The idea of filing for bankruptcy is intimidating and, unfortunately, the process is designed that way. Lawmakers don't want to make walking away from debt the easy option.
After all, everyone has some amount of debt. If we could all easily shed that every time it accumulates, it would seriously damage how credit works. But sometimes debt gets out of hand, which is what bankruptcy is for.
But when is there enough debt to file for bankruptcy? That depends on the kind of debt you have and how much you've accumulated.
Some Debts Aren't Forgiven in Bankruptcy
Not all debt is created equal. Bankruptcy will help with unpaid bills and personal loans, but there are some kinds of debt that can't be cancelled.
Student loans generally won't be discharged; neither will court judgments against you. Tax debts, alimony, and child support are also debts that won't go away.
But even if your debt includes some non-discharagable amounts, that doesn't mean bankruptcy won't help.
A big beneft of the process is that creditors have to stop calling while the bankruptcy is ongoing. It also helps you restructure the debts that remain so that the payments are more manageable.
Bankruptcy is for Rebuilding Your Life
The time to declare bankruptcy is when your debt has taken over your life. But the first thing courts will want to know is why you aren't just paying it off or figuring out some kind of payment plan.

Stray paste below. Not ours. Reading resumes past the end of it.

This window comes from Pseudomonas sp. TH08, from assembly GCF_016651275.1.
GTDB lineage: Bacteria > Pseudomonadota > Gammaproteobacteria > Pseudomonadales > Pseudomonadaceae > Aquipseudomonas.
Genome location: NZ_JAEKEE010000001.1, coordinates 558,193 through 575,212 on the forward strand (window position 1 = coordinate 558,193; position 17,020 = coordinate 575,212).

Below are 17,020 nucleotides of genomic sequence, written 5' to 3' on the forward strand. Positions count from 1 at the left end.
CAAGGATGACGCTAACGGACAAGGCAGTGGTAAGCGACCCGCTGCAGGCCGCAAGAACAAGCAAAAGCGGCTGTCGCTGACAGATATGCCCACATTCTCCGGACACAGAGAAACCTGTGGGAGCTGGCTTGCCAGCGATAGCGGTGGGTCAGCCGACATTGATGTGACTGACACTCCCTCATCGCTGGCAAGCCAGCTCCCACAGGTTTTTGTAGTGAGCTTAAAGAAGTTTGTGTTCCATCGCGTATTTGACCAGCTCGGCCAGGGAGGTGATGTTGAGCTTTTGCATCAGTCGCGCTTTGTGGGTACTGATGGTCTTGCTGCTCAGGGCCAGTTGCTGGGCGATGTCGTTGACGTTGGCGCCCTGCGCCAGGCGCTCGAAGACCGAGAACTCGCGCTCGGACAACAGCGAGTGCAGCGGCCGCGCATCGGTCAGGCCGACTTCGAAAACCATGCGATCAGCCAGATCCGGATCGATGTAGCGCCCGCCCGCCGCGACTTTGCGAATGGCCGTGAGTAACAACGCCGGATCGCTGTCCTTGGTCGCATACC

If you haven't considered alternatives already, do it before you file.
But for some people, their debt is so high that repayment is effectively impossible. Those people are often getting constant calls from creditors as well.
When debt is actually stopping you from answering the phone or is causing serious stress because you are unable to repay the amounts owed, bankruptcy could be the answer.
At that point, it's good to seek out an attorney who can help you decide what steps to take next. Not only will it help your case, it will also help your sanity.
Each person's bankruptcy case is different just like each person's debt is different. But if debt is ruining your life, then it's time to start rebuilding.